We have an updated SnapBridge how-to from 2019 on how to set up the software. You may want to consult that article first, especially if you have issues getting SnapBridge working.
The recent Nikon SnapBridge Connectivity system using a low-powered bluetooth circuit which Nikon says they have invented, was announced by Nikon January 6th, 2016. The key element here is that it is using way less power than the older, Wifi based connectivity of certain Nikon cameras, which often also meant using an additional Wifi adapter for your camera to get it working.
The "always-on" bluetooth interface should make it easier to share images and control camera functions from a connected, "smart device" such as your smart phone or tablet computer, i.e. an Apple iPad and possiby other devices supporting the protocol.
The first camera out supporting this new communication protocol via BlueBooth was the Nikon D500 DSLR. Meanwhile Nikon lists a total of 9 cameras supporting the general "SnapBridge App" and two cameras using the "SnapBridge 360/170" app, specifically made for the two KeyMission cameras, "KeyMission 170" and "KeyMission 360". The simplier "KeyMission 80" uses the general app.
The SnapBridge software comes with the promise of making it easier than ever to share stuff, that is meta data (settings) and content (the image itself), between your smart device and your camera.
Maybe a name is not that important, but hey, "SnapBridge", how cool is that (not). I get it though, it is for us snappers, snapping away. And bridge is because it is a communication bridge, bridging my camera with my smart device, such as those other "bridge" software applications and plugins we have come to love (and hate) over the years.
The name probably has a lot to do with that the software first showed up together with the Nikon Coolpix cameras, which users allegedly are more prone to be "snapping away" than DSLR photographers.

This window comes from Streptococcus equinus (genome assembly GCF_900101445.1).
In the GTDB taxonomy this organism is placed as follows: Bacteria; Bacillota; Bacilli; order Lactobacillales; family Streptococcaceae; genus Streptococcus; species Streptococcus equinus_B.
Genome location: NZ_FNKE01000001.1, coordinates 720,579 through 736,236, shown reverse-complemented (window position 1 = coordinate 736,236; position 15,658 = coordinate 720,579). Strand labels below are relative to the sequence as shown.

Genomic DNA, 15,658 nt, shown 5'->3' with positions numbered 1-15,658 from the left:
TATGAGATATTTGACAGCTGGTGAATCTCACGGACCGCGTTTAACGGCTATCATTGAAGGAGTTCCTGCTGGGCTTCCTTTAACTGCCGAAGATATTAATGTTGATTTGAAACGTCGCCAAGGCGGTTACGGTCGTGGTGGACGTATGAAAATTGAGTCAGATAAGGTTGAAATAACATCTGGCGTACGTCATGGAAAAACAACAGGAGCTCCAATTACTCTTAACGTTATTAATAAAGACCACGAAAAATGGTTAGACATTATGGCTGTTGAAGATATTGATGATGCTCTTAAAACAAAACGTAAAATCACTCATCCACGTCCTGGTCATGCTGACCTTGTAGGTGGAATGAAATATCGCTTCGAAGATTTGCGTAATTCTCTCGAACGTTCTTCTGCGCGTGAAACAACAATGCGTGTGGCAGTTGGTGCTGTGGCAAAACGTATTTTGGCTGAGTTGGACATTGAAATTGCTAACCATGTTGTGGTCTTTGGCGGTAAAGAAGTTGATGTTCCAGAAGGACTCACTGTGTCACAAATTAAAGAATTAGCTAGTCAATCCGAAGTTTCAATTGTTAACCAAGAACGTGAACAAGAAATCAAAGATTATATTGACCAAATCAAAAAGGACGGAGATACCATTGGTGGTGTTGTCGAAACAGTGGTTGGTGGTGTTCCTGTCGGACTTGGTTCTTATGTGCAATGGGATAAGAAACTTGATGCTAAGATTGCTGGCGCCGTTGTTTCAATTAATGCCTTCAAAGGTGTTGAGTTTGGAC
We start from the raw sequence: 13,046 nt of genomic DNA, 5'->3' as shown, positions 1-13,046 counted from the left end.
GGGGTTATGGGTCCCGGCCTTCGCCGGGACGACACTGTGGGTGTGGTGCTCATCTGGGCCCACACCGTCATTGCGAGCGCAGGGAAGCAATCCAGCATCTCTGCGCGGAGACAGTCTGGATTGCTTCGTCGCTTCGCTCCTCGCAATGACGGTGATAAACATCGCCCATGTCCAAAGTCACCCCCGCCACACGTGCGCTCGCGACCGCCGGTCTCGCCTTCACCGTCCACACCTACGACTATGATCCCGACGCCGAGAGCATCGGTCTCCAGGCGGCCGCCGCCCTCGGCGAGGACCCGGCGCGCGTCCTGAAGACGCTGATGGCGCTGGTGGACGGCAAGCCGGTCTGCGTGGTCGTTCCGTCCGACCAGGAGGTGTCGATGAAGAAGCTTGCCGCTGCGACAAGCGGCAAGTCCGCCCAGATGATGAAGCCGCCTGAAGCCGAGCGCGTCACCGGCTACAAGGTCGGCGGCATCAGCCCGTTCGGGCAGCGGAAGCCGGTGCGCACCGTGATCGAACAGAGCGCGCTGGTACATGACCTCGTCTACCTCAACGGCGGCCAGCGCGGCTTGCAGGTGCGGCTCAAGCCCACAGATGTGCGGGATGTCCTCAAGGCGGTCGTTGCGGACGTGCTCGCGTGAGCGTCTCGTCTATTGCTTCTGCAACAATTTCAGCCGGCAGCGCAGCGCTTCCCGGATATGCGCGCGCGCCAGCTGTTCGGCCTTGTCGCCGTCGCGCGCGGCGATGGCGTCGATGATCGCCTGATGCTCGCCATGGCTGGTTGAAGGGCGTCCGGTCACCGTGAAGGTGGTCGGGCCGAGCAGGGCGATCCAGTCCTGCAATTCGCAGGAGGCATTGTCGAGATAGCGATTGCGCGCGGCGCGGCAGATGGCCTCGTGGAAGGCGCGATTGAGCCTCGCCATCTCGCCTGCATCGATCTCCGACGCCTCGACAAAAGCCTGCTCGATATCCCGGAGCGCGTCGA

The important things
The D500 was the first DSLR supporting SnapBridge and it has now been joined by the Nikon D3400.
The apps are available as SnapBridge for iOS and SnapBridge for Android. The older Nikon Wireless Mobile Utility is still available for Android and Apple iOS as well, but these apps are likely not going to be upgraded to work with the new protocol.
What the SnapBridge app helps you with
- Seamless transfer of pictures, even during shooting
- Embedding of credit information
- Remote control functions during shooting
- Automatic synchronization of location and time information
- Seamless sharing to social media and NIKON IMAGE SPACE
The app should be easy to install and use, getting your camera connected easily, according to Nikon.
Learn more here
Nikon USA's main landing page for SnapBridge
Nikon USA also has an info page on SnapBridge App with a nice, little blurb video on its usage
Get the apps here
For Wifi connectivity:
- Wireless Mobile Utility from Nikon in the iTunes App Store for iOS
- Wireless Mobile Utility from Nikon on Google Play for Android
Apps from third parties to use with Nikon cameras
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